Loading...

A Life of Tea

Posted On July 7, 2016

American Classic Tea founder proves tea can grow in the Lowcountry

By HOLLY FISHER  »  Photos by STAN FOXWORTHY

William Barclay Hall knows a thing or two about tea. Hall has been living, breathing and tasting tea for decades. A third-generation tea taster, Hall followed in his father’s footsteps training as an apprentice in London – the center of the world tea trade. 

For four years, Hall tasted anywhere from 800 to 1,000 cups of tea each day, five days a week. Today, as the man behind the Charleston Tea Plantation, Hall is still tasting dozens of cups of tea each day to ensure the tea coming out of the plantation is of the highest quality and consistent across every cup, glass and mug. 

Hall settles in with a plastic cup of iced tea from the tasting station in the gift shop to share some history – both his own and that of the Charleston Tea Planation and the centuries-old tea plants he nurtures on the tea farm. 

Hall bought the land in 1987, eager to turn the space into a working tea farm and educational opportunity. In 2003, the Bigelow family – known for its orange peel and sweet spice “Constant Comment” tea – purchased the plantation and formed a partnership with Hall. The Bigelow’s brought 65 years of experience in the specialty tea business to the plantation’s American Classic Tea brand.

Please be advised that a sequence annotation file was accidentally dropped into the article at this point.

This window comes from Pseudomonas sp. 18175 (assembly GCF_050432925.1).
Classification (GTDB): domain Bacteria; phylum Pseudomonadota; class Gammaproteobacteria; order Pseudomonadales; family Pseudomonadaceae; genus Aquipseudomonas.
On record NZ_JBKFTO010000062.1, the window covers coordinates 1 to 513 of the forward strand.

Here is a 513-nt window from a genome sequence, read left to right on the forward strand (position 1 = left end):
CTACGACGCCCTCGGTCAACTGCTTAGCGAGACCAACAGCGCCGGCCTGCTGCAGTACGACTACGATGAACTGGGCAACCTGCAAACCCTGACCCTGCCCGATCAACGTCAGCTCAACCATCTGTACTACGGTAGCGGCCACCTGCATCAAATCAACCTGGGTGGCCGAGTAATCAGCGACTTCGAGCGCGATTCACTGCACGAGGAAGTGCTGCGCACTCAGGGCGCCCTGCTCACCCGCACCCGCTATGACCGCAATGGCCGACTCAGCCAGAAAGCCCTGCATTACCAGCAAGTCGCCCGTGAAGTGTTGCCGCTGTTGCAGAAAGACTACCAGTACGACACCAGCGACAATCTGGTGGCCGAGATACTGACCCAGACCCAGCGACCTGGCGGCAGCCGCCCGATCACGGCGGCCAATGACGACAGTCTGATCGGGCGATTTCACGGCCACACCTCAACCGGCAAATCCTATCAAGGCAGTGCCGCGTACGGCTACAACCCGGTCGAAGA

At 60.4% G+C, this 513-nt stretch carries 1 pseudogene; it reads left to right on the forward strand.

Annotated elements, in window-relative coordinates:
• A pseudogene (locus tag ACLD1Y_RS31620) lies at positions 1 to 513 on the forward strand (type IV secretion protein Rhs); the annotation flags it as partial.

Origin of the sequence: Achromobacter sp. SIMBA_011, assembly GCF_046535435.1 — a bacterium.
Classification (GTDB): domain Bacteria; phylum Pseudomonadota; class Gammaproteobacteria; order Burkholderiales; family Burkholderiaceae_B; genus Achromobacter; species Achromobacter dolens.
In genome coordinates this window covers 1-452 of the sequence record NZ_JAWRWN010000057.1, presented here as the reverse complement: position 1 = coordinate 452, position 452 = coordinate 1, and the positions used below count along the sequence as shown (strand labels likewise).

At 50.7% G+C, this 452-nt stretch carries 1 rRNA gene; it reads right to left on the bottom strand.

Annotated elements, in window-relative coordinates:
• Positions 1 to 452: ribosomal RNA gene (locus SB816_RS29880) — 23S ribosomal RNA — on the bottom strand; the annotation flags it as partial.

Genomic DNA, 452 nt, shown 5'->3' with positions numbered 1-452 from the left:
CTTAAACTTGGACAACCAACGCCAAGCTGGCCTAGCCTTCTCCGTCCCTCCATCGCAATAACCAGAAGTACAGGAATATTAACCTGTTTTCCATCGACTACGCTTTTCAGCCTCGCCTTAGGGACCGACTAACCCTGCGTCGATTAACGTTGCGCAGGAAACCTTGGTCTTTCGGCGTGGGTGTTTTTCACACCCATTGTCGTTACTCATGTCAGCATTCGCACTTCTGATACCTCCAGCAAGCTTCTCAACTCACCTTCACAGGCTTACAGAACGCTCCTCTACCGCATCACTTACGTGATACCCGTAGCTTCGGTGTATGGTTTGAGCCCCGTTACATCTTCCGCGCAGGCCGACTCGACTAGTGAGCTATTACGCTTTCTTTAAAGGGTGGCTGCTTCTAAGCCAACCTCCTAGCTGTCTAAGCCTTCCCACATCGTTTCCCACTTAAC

Over the years, the Charleston Tea Plantation has become a tourist attraction, welcoming 75,000 visitors each year to see how tea plants grow and how the tea leaves are harvested and turned into a refreshing glass of iced tea or a warm comforting mug of hot tea. 

“I wanted a place to educate people on tea,” Hall said. 

Visitors can tour the factory, board a trolley to ride through the acres of historic tea plants and learn all about the rich history of tea in the Lowcountry. The tea plant, Camellia Sinensis, traces its American roots to the late 1700s when the plants came to the United States from China and were used as ornamental plants rather than for making tea to drink.